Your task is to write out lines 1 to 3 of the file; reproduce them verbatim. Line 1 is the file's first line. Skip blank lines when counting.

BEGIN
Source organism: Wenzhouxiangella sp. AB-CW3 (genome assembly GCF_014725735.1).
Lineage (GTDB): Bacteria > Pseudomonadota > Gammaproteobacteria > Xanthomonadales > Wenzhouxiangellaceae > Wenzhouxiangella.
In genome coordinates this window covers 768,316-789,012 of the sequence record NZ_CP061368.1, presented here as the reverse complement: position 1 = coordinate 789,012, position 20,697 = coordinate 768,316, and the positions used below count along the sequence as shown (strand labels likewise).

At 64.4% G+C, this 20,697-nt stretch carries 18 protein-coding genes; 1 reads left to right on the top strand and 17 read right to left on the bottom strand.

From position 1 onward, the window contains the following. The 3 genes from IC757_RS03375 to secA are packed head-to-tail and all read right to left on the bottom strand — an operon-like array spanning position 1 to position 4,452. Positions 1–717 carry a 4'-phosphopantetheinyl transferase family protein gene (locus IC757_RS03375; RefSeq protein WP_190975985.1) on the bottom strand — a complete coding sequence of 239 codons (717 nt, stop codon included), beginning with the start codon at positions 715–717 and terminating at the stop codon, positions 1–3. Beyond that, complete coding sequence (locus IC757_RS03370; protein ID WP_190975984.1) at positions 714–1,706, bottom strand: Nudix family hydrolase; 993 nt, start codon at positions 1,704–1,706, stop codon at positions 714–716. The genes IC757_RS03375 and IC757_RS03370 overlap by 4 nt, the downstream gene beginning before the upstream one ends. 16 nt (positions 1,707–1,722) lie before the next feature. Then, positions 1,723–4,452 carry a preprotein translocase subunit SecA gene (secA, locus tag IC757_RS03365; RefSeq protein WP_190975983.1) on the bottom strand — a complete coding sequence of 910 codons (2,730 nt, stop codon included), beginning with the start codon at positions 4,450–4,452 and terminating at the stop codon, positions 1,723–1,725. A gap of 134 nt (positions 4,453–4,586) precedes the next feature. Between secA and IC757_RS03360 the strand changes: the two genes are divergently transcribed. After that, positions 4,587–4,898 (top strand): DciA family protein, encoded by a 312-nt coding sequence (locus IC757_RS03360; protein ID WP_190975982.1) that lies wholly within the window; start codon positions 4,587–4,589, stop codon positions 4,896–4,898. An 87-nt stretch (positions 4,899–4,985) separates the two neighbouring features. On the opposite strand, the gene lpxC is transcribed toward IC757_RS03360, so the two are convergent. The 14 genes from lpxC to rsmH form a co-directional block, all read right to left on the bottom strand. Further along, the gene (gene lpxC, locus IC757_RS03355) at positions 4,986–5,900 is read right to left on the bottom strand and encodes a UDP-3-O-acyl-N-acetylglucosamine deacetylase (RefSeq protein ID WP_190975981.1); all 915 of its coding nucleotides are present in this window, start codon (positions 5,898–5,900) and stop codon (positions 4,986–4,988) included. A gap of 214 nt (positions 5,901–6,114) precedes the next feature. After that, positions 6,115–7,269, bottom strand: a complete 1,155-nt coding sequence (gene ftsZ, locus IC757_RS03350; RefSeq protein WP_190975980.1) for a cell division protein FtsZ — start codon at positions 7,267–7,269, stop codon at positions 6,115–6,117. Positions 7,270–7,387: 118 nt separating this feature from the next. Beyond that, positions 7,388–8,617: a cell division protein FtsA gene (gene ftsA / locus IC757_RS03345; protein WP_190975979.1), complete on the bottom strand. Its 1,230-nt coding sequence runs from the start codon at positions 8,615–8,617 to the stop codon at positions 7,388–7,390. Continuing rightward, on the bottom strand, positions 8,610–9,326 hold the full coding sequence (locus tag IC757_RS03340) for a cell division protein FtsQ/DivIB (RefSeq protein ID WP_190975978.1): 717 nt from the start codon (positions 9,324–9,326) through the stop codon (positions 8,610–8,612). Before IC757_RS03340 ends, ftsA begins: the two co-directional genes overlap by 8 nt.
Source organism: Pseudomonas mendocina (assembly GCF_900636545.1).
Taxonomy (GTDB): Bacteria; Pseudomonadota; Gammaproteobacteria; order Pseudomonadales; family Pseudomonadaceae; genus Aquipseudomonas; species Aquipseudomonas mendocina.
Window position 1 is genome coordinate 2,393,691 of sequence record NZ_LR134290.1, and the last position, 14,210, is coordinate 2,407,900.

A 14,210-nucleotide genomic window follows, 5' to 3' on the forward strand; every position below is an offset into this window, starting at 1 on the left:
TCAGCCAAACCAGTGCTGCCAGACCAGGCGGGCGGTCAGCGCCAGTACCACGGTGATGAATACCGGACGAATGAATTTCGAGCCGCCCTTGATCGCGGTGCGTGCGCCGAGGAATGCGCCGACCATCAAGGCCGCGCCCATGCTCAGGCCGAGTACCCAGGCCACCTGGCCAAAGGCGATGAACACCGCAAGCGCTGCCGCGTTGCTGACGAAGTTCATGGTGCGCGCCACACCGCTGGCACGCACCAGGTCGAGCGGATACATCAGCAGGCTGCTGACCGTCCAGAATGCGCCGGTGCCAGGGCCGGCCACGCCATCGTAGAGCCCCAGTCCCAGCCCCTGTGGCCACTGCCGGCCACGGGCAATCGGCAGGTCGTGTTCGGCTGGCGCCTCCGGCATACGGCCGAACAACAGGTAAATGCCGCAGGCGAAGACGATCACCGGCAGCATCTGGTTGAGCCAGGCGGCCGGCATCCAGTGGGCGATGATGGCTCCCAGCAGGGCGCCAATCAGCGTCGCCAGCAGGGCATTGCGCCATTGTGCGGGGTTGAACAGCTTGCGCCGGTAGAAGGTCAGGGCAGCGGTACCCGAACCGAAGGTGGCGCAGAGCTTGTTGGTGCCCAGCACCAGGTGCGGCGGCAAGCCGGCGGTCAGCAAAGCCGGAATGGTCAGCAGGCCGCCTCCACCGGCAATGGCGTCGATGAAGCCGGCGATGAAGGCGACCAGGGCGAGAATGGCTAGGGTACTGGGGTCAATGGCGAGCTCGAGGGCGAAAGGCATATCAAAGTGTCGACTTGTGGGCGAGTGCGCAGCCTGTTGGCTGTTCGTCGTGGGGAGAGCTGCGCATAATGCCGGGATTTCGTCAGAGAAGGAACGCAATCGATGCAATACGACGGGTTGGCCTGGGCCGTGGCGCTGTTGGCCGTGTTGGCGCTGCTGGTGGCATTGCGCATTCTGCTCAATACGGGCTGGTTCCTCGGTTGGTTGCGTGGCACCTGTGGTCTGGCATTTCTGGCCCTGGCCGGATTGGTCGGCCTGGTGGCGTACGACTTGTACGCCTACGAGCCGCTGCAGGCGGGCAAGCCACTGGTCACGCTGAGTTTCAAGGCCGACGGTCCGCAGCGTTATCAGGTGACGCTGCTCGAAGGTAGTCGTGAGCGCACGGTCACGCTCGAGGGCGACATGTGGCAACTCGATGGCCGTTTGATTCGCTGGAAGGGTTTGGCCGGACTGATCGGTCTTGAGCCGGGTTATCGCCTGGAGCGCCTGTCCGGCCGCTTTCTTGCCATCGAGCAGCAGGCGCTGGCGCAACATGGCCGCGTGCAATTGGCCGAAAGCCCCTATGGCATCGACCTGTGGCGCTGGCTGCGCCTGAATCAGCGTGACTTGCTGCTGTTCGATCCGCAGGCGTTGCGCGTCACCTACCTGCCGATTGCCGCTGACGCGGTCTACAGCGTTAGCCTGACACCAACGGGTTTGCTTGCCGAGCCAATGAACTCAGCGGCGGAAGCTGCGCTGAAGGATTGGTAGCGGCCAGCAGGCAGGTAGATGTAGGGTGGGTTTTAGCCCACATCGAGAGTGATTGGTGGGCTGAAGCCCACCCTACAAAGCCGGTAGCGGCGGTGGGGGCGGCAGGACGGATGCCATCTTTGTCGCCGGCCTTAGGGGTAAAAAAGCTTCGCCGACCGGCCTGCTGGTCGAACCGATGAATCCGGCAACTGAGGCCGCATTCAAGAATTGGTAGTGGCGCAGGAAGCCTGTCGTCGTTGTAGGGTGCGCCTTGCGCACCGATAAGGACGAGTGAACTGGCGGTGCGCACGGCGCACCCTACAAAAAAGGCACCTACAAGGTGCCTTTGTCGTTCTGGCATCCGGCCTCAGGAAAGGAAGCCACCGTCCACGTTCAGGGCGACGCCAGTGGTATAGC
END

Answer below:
Source organism: Wenzhouxiangella sp. AB-CW3 (genome assembly GCF_014725735.1).
Lineage (GTDB): Bacteria > Pseudomonadota > Gammaproteobacteria > Xanthomonadales > Wenzhouxiangellaceae > Wenzhouxiangella.
In genome coordinates this window covers 768,316-789,012 of the sequence record NZ_CP061368.1, presented here as the reverse complement: position 1 = coordinate 789,012, position 20,697 = coordinate 768,316, and the positions used below count along the sequence as shown (strand labels likewise).